troversy, which assumed another form, and was ticles of Ar- rendered more colaprehensive by new subjects of

" contention, after the synod of Dort, was at this time confined to the doctrines relating to predestination and grace. The sentiments of tle Arminians concerning these intricate points, were comprerended in five articles. They held,

“1. That God, from all eternity, determined to bestow salvation on those whom he foresaw woula persevere unto the end in their faith in Christ Jesus ; and la inflict everlasting punishments on those who should contnue in their unbelief, and resist, unto the end, his divine sucours.

62. That Jesus Christ, by his death and sufferings, made an atonement for the sins of all mankind in general, and of every individual in particular; that, however, none but those who believe in him can be partakers of their divine benefit.


The five ar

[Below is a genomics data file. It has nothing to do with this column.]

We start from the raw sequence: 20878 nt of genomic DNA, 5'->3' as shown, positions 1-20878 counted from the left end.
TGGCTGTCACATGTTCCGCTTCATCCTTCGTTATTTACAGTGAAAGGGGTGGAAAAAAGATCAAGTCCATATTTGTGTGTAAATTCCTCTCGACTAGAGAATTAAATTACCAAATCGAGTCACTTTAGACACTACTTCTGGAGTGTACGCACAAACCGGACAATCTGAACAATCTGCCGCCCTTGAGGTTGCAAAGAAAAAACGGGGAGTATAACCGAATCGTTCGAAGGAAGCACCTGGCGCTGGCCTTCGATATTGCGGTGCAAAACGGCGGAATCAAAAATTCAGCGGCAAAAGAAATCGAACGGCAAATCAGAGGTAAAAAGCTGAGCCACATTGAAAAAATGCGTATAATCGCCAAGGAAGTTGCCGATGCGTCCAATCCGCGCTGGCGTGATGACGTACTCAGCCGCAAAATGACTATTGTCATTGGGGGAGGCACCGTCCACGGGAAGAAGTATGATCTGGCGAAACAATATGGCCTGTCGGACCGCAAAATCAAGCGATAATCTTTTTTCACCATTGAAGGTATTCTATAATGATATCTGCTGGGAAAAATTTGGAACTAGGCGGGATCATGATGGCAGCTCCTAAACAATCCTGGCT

e The writers who have givea accounts of these transactions are well known; we shall only mention the first and second volumes of the Histoire de Louis XIII. by Le Vassor, who treats largely and accurately of these religious commotions, and of the civil transactions that were connected with them.

f The conduct of the states of Holland, who employed not only the language of persuasion, but also the voice of authority, in order to calm these commotions, and restore peace in the church, was defended, with his usual learning and eloquence, by Grotius, in two treatises. The one, which contains the general principles on which this defence is founded, is entitled De jure summarum potestatum circa sacra ; the other, in which these principles are peculiarly applied in justifying the conduct of the states, was pub

lished in the year 1613, under the following title ; Ordinum Hollandiæ ac Westfrisia . Pietas a multorum calumniis vindiceta.

“3. That true faith cannot proceed from the exercise of our natural faculties and powers, nor from the force and operation of free will; since man, in consequence of his natural corruption, is incapable either of thinking or doing any good thing; and that therefore it is necessary to his conversion and salvation, that he be regenerated and renewed by the operation of the Holy Ghost, which is the gift of God, through Jesus Christ.